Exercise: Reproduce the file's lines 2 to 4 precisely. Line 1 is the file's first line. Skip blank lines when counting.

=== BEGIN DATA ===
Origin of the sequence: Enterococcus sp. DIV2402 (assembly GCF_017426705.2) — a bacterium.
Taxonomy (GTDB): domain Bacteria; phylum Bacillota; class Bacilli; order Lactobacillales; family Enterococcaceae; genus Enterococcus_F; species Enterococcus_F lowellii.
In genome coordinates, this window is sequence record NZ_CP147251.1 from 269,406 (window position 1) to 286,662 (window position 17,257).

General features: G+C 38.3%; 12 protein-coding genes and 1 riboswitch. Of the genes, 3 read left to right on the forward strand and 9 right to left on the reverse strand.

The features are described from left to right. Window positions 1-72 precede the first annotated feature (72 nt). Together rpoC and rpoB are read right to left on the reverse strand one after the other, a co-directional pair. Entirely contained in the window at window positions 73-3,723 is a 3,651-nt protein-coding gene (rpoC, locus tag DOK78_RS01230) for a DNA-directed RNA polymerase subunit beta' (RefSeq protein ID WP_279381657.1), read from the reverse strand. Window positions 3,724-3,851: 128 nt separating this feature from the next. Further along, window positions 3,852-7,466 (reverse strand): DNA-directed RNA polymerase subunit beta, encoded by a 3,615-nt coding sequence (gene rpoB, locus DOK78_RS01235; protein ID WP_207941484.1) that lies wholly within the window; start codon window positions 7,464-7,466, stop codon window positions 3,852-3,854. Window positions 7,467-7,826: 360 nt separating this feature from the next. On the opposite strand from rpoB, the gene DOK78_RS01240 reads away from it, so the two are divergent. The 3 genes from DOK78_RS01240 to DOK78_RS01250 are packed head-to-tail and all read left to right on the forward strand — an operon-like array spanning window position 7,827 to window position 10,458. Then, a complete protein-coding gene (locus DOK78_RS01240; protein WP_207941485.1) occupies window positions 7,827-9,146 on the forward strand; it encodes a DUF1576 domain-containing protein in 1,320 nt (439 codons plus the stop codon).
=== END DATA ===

Taxonomy (GTDB): domain Bacteria; phylum Bacillota; class Bacilli; order Lactobacillales; family Enterococcaceae; genus Enterococcus_F; species Enterococcus_F lowellii.
In genome coordinates, this window is sequence record NZ_CP147251.1 from 269,406 (window position 1) to 286,662 (window position 17,257).

General features: G+C 38.3%; 12 protein-coding genes and 1 riboswitch. Of the genes, 3 read left to right on the forward strand and 9 right to left on the reverse strand.